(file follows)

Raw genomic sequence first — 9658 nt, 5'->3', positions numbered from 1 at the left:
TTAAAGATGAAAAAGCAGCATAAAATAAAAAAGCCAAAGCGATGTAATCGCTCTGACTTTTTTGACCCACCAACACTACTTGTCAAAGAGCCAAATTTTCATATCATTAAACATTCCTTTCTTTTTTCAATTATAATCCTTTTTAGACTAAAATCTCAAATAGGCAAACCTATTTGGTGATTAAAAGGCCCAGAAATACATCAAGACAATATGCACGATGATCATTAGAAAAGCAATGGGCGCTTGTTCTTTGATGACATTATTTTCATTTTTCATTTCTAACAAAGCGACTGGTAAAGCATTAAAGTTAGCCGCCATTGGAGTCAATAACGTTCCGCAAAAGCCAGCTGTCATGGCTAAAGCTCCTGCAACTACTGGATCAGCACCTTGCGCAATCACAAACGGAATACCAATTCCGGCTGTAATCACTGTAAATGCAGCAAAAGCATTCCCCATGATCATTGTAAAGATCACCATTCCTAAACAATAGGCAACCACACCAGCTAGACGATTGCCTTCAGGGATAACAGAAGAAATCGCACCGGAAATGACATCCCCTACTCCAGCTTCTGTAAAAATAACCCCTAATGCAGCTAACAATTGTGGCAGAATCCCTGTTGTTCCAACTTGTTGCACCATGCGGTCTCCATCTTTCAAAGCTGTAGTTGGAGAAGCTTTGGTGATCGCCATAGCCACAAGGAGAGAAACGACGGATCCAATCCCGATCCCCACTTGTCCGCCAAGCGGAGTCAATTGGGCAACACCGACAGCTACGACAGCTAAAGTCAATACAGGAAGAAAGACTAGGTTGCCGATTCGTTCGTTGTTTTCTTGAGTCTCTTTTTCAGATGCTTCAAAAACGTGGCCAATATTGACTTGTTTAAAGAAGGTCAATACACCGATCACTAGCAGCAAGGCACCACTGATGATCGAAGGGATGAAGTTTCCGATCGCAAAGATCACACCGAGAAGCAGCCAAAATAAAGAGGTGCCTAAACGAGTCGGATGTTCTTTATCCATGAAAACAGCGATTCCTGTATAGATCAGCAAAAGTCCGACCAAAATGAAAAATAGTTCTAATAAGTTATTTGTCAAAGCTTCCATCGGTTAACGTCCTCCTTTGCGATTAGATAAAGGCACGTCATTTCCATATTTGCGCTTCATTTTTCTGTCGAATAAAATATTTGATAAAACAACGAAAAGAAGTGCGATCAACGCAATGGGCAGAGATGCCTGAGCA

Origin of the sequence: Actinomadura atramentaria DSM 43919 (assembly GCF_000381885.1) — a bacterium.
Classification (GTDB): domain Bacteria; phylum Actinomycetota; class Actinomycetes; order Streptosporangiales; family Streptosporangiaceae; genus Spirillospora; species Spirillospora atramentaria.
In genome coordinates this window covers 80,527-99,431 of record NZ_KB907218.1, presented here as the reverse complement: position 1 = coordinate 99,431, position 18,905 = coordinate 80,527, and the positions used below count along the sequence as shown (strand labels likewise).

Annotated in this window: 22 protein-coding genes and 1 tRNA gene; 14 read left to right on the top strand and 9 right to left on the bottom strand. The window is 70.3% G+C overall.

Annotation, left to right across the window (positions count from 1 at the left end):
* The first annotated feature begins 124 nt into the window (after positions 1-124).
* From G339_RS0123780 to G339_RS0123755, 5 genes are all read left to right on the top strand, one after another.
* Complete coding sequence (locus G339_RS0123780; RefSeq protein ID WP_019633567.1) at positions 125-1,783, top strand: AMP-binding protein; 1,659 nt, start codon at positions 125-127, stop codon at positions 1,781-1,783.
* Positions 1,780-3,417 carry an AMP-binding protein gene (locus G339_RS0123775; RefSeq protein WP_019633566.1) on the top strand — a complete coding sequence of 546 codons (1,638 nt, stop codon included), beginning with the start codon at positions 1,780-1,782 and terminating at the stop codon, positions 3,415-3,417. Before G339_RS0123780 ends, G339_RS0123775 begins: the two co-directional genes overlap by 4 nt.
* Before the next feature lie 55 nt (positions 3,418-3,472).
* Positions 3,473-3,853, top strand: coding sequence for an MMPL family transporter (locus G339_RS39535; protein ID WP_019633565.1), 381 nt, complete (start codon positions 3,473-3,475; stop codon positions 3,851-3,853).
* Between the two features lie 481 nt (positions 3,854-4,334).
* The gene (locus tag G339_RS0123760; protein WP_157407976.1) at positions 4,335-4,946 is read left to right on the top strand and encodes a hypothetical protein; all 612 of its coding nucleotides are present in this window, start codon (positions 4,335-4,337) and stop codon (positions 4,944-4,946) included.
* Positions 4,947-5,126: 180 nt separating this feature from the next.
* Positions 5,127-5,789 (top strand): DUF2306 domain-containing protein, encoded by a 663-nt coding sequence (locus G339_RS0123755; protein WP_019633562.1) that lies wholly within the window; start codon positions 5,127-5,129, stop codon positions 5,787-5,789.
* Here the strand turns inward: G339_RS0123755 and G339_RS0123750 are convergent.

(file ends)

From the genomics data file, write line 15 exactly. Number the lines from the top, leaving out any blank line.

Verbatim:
* The gene (locus tag G339_RS0123760; protein WP_157407976.1) at positions 4,335-4,946 is read left to right on the top strand and encodes a hypothetical protein; all 612 of its coding nucleotides are present in this window, start codon (positions 4,335-4,337) and stop codon (positions 4,944-4,946) included.